Where a plaintiff claiming that he was sexually assaulted in a locker room failed to present any evidence that the “health club knew or should have known of prior assaults by the assailant or anyone else,” summary judgment for defendant health club was affirmed.
In Boswell v. Young Men’s Christian Association of Middle Tennessee, No. M2018-00180-COA-R3-CV (Tenn. Ct. App. Mar. 29, 2019), plaintiff claimed that he was sexually assaulted by Jack Dabney in the locker room at his local YMCA three times. Accordingly to plaintiff, Dabney first groped him in July 2015, at which time he left the facility and told no one. The second incident occurred one week later, at which time plaintiff reported the incident to the membership greeter. Plaintiff refused, however, to review video footage to identify the assailant, and instead wrote on a comment card that the YMCA should “put somebody inside the shower area to protect people from being sexually assaulted.” The third incident occurred seven months later. At that time, plaintiff told the YMCA executive director, and a male staff member went into the locker room with plaintiff and Dabney was identified. An investigation began, but plaintiff failed to return a phone message or email sent from the director regarding the matter. Although plaintiff did not supply additional information, Dabney’s membership was eventually revoked.
Plaintiff filed a complaint against the YMCA and Dabney for various claims, but the only claims still at issue on this appeal were those for negligence and negligent infliction of emotional distress against the YMCA. The trial court had granted summary judgment on these claims on the basis of an exculpatory agreement signed by plaintiff, but since that ruling the Tennessee Supreme Court had “revised the standards by which the enforceability of an exculpatory agreement should be determined.” The Court of Appeals, however, affirmed summary judgment on different grounds, not analyzing the exculpatory agreement but instead focusing solely on plaintiff’s failure to show that the YMCA knew or should have known about previous sexual assaults.
In this case, plaintiff’s negligence allegations revolved around the criminal acts of a third party. The Court reviewed the duty owed by a business owner in such circumstances, quoting:
A business owner ordinarily has no duty to protect customers from the criminal acts of third parties which occur on its premises. …However, a duty to take reasonable steps to protect customers arises if the business knows, or has reason to know, either from what has been or should have been observed or from past experience, that criminal acts against its customers on its premises are reasonably foreseeable, either generally or at some particular time.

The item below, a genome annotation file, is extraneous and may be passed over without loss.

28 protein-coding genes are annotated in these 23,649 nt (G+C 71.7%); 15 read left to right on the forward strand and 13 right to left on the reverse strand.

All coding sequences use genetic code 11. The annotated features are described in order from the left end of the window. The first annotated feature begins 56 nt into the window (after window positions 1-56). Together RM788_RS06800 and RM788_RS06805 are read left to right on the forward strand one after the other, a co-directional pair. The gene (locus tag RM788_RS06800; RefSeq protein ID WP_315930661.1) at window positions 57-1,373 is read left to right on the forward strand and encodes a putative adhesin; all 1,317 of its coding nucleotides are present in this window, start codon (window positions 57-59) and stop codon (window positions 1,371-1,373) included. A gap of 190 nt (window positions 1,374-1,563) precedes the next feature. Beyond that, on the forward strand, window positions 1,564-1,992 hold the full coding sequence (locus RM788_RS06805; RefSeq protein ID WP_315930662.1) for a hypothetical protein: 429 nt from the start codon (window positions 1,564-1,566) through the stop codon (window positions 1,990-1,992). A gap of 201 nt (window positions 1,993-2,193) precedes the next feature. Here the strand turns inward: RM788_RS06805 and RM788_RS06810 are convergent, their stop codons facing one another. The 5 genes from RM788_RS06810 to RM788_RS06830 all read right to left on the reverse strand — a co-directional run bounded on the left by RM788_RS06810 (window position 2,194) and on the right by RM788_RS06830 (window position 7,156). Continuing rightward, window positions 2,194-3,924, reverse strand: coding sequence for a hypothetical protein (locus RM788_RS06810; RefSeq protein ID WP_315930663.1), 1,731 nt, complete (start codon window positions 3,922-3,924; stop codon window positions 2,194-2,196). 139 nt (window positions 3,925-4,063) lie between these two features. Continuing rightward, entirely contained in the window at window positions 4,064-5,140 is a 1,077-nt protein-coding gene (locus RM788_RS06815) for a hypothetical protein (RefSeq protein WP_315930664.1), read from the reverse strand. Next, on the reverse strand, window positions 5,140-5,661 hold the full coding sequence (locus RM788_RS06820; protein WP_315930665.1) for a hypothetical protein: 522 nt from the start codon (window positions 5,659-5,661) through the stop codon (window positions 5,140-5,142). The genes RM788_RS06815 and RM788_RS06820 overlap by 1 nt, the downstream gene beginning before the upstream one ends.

(quoting McClung v. Delta Square Ltd., 937 S.W.2d 891 (Tenn. 1996)). Plaintiff therefore “had the burden to present or identify competent evidence sufficient to create a genuine dispute of fact that the YMCA knew or should have known prior to the assaults on Plaintiff that criminal acts by Mr. Dabney on its premises were reasonably foreseeable.”
Looking to the evidence, the Court found that while the record showed the YMCA was aware of inappropriate but consensual sexual acts in the locker room, “there [was] no evidence of any criminal acts or assaults against YMCA members or invitees in its facility.” Plaintiff relied heavily on his assertion that the greeter told him that Dabney “had engaged in similar conduct many times before.” The Court found, however, that not only did this comment only show that the YMCA was possibly aware of Dabney engaging in consensual sexual conduct, rather than sexual assault, before, but the comment was also inadmissible hearsay and thus could not be considered. Tennessee Rule of Civil Procedure 56.06 requires that affidavits supporting or opposing summary judgment contain “facts as would be admissible in evidence,” and plaintiff’s repetition of a statement allegedly made by an employee was hearsay that did not fall into any exception making it admissible. The other evidence relied upon by plaintiff was one newspaper article and Craigslist advertisements, both of which were also focused on consensual behavior and were inadmissible hearsay.
Because “Plaintiff failed to present or identify any competent evidence to support a finding the YMCA knew or should have known that it was reasonably foreseeable that Mr. Dabney would sexually assault someone,” the Court ruled that there was no genuine issue of material fact and summary judgment was affirmed.
The facts of this case were stacked against plaintiff—the court mentioned several times throughout its opinion that plaintiff was uncooperative and unresponsive when the YMCA was investigating the matter and that plaintiff did not help identify the assailant until after the third attack. Proving negligence of a premises owner based on the criminal acts of a third party can be difficult, and the plaintiff here failed to present evidence to get past the summary judgment stage.